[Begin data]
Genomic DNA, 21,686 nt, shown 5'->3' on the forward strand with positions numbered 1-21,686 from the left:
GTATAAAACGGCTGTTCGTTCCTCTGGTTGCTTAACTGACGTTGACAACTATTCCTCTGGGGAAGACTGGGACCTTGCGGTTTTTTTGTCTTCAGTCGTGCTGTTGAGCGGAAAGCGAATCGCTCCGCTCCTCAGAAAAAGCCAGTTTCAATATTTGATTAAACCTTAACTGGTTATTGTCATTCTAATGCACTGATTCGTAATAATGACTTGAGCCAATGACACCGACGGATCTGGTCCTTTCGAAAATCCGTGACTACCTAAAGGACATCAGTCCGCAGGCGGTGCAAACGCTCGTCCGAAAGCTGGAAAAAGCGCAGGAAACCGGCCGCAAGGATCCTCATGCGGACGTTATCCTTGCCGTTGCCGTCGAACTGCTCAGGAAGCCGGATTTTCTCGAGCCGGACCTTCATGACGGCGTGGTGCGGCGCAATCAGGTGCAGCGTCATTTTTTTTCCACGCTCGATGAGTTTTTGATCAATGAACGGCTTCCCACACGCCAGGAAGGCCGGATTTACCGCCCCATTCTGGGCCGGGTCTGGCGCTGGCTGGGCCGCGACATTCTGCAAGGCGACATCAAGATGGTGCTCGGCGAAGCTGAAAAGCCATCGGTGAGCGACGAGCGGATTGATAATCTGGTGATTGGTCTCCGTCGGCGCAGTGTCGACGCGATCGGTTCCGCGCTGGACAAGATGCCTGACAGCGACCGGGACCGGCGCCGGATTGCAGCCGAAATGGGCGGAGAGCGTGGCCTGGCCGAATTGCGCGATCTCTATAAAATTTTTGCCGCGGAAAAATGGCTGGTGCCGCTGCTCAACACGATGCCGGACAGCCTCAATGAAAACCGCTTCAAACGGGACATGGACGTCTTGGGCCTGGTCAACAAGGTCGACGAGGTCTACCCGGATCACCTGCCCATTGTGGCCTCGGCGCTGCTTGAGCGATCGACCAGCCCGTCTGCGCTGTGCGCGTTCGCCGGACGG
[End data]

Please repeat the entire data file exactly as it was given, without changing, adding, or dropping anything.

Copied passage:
Genomic DNA, 21,686 nt, shown 5'->3' on the forward strand with positions numbered 1-21,686 from the left:
GTATAAAACGGCTGTTCGTTCCTCTGGTTGCTTAACTGACGTTGACAACTATTCCTCTGGGGAAGACTGGGACCTTGCGGTTTTTTTGTCTTCAGTCGTGCTGTTGAGCGGAAAGCGAATCGCTCCGCTCCTCAGAAAAAGCCAGTTTCAATATTTGATTAAACCTTAACTGGTTATTGTCATTCTAATGCACTGATTCGTAATAATGACTTGAGCCAATGACACCGACGGATCTGGTCCTTTCGAAAATCCGTGACTACCTAAAGGACATCAGTCCGCAGGCGGTGCAAACGCTCGTCCGAAAGCTGGAAAAAGCGCAGGAAACCGGCCGCAAGGATCCTCATGCGGACGTTATCCTTGCCGTTGCCGTCGAACTGCTCAGGAAGCCGGATTTTCTCGAGCCGGACCTTCATGACGGCGTGGTGCGGCGCAATCAGGTGCAGCGTCATTTTTTTTCCACGCTCGATGAGTTTTTGATCAATGAACGGCTTCCCACACGCCAGGAAGGCCGGATTTACCGCCCCATTCTGGGCCGGGTCTGGCGCTGGCTGGGCCGCGACATTCTGCAAGGCGACATCAAGATGGTGCTCGGCGAAGCTGAAAAGCCATCGGTGAGCGACGAGCGGATTGATAATCTGGTGATTGGTCTCCGTCGGCGCAGTGTCGACGCGATCGGTTCCGCGCTGGACAAGATGCCTGACAGCGACCGGGACCGGCGCCGGATTGCAGCCGAAATGGGCGGAGAGCGTGGCCTGGCCGAATTGCGCGATCTCTATAAAATTTTTGCCGCGGAAAAATGGCTGGTGCCGCTGCTCAACACGATGCCGGACAGCCTCAATGAAAACCGCTTCAAACGGGACATGGACGTCTTGGGCCTGGTCAACAAGGTCGACGAGGTCTACCCGGATCACCTGCCCATTGTGGCCTCGGCGCTGCTTGAGCGATCGACCAGCCCGTCTGCGCTGTGCGCGTTCGCCGGACGG